The worst of this is tied up with the villains of the piece, Dean Jaffe and Harry Steffani. In the play, Liz and the Dean come to a stalemate over the sex strike. Liz agrees to stop the strike if the Dean disguises himself as a woman for a single day and still wants to shut them down. The Dean does this, and, on his only day of cross-dressing, is raped, onstage, by Harry Steffani. Then, later, at the climax of the show, it is revealed that the rape was caught on camera. The footage is aired on live television, and characters watching crack jokes about it.
I don’t even know where to begin. Ms. Estrada is one of those stories where the antagonist’s crime is played back in front of the police in order to confirm their guilt, stop their plan, and humiliate them publicly. What the creators don’t seem to get is that there’s a reason those stories don’t usually make the crime rape. How the moment ends up reading is that during playback, not only does the victim relive their trauma, but so does every character present, including—in this case—another victim of sexual assault.
I believe that artists should be allowed to use rape in stories. They had better have a damn good reason, but there are circumstances where it can be appropriate to portray. I can even understand, in some cases, depicting it (with trigger warnings) on film or on stage, but there are a lot of considerations. One common mistake is to make the rapist a sexual deviant to further otherize him. The downside of this, as you might imagine, is kink shaming, but Ms. Estrada takes it a step further. I’ve never seen a rape scene using comedy strategies to simultaneously otherize a rapist and get a laugh.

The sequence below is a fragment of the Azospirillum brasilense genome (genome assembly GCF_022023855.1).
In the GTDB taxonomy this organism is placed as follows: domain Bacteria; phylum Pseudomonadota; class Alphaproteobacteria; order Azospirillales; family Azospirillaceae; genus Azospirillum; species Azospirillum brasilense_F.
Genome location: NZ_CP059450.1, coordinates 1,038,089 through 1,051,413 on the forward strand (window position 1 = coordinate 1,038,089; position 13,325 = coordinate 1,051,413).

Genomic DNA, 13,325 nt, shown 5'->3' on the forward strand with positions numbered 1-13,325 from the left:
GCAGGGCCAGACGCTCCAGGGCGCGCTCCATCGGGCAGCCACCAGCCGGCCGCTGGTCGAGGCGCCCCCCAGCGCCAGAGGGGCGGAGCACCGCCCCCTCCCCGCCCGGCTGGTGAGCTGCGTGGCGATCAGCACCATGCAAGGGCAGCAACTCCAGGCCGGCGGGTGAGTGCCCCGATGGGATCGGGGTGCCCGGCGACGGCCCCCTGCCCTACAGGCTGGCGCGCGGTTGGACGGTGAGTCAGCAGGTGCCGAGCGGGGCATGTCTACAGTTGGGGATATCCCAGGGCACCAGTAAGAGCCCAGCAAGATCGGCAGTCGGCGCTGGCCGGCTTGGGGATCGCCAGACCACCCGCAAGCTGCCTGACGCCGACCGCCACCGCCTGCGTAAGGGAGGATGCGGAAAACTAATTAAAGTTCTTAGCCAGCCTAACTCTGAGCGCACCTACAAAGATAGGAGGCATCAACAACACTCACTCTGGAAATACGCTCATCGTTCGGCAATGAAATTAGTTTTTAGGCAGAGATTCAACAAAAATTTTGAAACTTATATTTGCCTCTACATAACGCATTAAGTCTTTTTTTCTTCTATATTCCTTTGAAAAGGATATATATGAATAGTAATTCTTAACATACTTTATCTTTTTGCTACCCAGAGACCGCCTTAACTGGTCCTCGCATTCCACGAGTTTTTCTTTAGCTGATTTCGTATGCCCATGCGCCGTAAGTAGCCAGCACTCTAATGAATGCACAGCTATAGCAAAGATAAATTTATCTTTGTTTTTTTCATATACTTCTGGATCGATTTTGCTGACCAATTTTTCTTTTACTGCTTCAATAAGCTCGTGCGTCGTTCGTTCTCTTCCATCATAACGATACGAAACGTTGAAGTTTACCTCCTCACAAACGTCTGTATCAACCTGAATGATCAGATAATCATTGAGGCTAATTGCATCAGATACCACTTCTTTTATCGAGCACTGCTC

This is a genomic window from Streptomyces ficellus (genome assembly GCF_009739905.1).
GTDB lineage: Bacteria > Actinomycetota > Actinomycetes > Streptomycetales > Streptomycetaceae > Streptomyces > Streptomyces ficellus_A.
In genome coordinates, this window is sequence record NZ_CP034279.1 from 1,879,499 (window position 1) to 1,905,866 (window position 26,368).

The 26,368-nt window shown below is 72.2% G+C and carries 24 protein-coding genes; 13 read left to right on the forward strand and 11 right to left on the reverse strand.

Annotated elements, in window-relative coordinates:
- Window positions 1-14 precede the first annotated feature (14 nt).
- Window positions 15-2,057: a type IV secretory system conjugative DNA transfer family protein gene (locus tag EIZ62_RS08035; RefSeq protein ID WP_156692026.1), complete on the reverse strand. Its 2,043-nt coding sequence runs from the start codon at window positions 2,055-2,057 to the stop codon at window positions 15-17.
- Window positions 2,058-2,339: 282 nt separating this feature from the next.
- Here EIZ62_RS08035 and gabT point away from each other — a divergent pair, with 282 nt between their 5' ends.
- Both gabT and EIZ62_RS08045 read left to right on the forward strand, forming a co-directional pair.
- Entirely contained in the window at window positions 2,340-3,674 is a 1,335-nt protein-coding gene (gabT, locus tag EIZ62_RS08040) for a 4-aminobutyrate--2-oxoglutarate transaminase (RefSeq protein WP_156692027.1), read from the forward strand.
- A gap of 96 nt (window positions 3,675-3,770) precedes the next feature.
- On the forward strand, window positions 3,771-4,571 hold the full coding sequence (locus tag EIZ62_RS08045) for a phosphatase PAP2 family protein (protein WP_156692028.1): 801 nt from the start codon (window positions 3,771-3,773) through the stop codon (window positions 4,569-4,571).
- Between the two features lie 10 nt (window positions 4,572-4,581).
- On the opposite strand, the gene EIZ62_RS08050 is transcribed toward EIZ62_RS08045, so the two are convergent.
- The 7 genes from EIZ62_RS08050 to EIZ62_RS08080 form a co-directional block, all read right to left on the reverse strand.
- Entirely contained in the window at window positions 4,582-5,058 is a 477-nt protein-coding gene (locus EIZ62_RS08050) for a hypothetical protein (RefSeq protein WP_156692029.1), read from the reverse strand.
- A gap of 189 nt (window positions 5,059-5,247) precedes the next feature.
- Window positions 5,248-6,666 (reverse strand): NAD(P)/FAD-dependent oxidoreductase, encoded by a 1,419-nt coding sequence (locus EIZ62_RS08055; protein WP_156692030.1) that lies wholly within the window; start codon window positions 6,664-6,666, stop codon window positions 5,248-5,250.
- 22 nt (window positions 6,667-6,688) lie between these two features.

We actually get more details of the rape upon playback, which I have also never seen before. The rape in real time is abstracted to a sexist come-on and an awkward touch. But apparently, the audience needs to know that the assault involved a plant and a muffin because characters watching the video (broadcast sight unseen on the local news) ask what he’s doing with them. For laughs.
I was speechless. These guys were not the right choice for this story; they are astoundingly ill-equipped. They have no idea how to write raps. They have no idea how to write a comedy. And they have absolutely no idea how to write women or any of the issues that can (and do) face them. If there’s one good thing I can say about Ms. Estrada, it’s that it has ensured that Spike Lee’s Chiraq will no longer go down as the worst adaptation of Lysistrata in history. Avoid this play and these writers at all costs.
[PS When I pulled the table read for Steve Bannon’s Coriolanus adaptation, I clicked through to a random part to get a taste, and not five seconds after my click was Abe from Malcolm in the Middle, saying a Bannon-penned n-word. Stay classy, Steve.]
Image: The Flea Theater